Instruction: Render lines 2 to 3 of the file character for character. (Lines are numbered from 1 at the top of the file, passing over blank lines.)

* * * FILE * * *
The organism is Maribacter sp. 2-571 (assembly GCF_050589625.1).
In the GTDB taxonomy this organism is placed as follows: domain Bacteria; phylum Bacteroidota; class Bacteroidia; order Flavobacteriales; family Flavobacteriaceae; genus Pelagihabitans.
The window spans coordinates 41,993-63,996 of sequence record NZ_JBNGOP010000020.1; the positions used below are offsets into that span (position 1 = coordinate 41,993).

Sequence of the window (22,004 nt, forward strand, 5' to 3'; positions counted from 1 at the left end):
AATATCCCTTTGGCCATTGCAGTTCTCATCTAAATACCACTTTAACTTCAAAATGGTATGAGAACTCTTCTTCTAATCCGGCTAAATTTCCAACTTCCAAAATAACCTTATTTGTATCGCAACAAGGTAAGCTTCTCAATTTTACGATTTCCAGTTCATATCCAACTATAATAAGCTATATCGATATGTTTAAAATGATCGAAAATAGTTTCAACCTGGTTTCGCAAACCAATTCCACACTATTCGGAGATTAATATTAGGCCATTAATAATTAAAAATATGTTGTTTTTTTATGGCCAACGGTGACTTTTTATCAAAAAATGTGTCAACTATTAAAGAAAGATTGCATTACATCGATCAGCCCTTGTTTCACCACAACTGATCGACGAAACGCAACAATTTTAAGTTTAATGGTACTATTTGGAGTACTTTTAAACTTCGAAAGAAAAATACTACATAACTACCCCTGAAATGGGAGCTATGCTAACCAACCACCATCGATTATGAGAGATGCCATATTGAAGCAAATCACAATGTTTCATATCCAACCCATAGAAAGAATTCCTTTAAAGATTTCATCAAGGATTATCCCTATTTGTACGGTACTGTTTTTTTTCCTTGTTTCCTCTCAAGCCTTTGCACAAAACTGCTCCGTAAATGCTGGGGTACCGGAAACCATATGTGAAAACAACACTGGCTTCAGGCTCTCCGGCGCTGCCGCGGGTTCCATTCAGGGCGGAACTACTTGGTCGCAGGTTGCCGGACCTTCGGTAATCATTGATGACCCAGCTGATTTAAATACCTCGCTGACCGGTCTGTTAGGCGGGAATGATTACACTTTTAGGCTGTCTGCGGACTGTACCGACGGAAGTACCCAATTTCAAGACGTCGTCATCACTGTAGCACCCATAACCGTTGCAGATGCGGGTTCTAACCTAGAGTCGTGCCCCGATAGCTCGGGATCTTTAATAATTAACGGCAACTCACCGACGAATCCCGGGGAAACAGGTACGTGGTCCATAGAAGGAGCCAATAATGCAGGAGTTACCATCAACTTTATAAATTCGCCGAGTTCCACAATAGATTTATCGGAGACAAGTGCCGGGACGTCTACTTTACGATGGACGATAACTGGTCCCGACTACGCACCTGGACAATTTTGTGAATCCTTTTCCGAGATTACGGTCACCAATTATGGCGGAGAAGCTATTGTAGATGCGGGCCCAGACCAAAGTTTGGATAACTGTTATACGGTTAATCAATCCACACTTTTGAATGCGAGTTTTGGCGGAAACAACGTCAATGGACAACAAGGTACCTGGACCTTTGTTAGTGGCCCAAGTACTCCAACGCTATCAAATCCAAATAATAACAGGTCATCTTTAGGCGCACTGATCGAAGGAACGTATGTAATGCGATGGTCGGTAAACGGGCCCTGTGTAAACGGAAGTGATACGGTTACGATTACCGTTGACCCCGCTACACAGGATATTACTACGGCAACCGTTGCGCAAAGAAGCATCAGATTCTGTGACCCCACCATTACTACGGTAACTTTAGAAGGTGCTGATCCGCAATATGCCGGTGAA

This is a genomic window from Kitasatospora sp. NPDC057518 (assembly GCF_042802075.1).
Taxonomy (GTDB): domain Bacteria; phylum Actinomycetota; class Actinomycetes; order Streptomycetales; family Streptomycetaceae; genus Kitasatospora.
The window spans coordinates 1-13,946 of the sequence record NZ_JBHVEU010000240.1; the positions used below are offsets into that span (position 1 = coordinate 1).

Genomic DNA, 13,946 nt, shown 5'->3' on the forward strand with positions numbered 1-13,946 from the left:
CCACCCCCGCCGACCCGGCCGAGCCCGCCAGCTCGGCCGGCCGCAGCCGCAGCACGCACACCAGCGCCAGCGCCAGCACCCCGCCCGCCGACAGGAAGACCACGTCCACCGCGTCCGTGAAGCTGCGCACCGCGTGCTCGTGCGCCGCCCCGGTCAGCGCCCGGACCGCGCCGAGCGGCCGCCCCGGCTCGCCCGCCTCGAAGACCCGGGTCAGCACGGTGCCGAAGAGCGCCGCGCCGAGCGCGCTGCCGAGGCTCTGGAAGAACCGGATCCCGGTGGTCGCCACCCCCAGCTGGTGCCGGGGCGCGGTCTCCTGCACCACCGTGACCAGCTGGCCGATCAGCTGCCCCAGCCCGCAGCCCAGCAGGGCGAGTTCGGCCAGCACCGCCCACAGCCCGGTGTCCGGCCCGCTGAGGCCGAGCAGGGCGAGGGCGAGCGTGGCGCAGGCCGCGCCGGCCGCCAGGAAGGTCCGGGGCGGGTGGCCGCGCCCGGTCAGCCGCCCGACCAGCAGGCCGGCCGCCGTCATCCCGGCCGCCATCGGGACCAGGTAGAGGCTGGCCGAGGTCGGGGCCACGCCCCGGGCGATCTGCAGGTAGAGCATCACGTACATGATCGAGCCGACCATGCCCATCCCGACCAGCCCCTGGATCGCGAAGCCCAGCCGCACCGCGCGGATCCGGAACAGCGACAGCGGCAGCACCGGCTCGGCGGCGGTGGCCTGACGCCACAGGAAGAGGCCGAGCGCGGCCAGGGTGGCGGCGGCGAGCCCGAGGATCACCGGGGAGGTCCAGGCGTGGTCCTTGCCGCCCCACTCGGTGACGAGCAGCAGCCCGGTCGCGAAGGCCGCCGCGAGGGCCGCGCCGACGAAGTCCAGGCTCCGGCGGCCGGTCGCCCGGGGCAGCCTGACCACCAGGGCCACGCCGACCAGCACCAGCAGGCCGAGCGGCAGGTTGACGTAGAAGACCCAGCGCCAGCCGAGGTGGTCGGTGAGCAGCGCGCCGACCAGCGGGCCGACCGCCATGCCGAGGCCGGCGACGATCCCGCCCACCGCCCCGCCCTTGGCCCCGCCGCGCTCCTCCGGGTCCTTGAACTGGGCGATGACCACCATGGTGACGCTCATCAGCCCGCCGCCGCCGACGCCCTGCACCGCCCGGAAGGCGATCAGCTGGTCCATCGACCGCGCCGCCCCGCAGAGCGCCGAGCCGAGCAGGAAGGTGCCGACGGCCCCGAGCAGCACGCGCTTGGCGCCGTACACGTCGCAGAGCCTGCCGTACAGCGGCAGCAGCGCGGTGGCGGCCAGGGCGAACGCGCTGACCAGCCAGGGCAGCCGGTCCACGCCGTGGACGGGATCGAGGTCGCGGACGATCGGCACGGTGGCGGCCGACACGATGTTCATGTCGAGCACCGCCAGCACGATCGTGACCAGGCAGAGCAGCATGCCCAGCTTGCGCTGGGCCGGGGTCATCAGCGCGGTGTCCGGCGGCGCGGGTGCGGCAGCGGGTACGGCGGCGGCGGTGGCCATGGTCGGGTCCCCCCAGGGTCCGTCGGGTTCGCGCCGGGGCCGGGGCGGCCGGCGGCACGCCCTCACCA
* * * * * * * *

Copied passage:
In the GTDB taxonomy this organism is placed as follows: domain Bacteria; phylum Bacteroidota; class Bacteroidia; order Flavobacteriales; family Flavobacteriaceae; genus Pelagihabitans.
The window spans coordinates 41,993-63,996 of sequence record NZ_JBNGOP010000020.1; the positions used below are offsets into that span (position 1 = coordinate 41,993).